“With all respect, that’s just nonsense,” he said. “We have comprehensive plans from the C.D.C., working with 64 public health jurisdictions across the country, as our governors have laid out very detailed plans that we’ve worked with them on.”
At a rally in Georgia on Saturday night, President Trump once again claimed that the country was “rounding the corner” in dealing with the pandemic, a statement at odds with scenes in communities across the country, where doctors and nurses are struggling to cope with more cases of the virus than ever before.
On Sunday afternoon, Mr. Trump announced on Twitter that his personal lawyer Rudolph W. Giuliani, who has led the president’s efforts to overturn the results of the election, had tested positive for the virus.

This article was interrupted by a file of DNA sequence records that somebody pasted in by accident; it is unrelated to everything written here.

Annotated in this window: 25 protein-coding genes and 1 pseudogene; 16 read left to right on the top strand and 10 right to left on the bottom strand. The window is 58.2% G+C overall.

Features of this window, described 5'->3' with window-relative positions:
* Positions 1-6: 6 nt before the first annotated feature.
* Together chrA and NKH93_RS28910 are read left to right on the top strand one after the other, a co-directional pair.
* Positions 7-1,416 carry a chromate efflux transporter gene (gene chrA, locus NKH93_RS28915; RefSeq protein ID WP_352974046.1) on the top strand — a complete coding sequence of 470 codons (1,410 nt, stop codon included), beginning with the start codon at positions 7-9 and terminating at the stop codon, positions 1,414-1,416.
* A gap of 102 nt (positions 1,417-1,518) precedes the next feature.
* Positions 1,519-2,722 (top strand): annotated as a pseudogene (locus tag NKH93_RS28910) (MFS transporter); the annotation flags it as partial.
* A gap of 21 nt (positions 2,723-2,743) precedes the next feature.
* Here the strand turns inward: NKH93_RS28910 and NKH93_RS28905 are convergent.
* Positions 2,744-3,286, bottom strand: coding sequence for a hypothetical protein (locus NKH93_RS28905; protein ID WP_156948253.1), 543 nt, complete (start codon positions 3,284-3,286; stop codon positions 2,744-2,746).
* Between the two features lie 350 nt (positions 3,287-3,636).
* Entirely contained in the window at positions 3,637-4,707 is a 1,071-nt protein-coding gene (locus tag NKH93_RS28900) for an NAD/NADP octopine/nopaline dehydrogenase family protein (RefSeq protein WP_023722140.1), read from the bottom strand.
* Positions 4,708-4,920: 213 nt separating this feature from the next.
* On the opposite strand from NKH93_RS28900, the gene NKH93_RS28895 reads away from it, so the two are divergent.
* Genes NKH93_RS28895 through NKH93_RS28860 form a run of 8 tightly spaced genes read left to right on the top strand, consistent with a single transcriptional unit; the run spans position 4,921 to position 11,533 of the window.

In California, under orders issued on Thursday by Gov. Gavin Newsom, residents across the southern and central parts of the state were directed not to leave their homes for three weeks starting at 11:59 p.m. Sunday, joining parts of the San Francisco Bay Area in shuttering outdoor dining and bars and roping off playgrounds.
Daily case reports have tripled in the last month in California, where more than 25,000 new infections were reported on Saturday. Los Angeles County, with more than 8,900 new cases, broke its record for the third straight day.
At the U.C. San Diego Medical Center, just six of 112 intensive care beds were unoccupied on Sunday, and doctors expressed concern that an extended crisis would put extreme pressure on nurses and doctors.
“It’s more about the duration,” said Dr. Chris Longhurst, the hospital’s associate chief medical officer. “If the surge were 48 hours, it would be all hands on deck and we’d all be there to take care of them, and then we could get through it. What you can’t manage is a sustained surge.”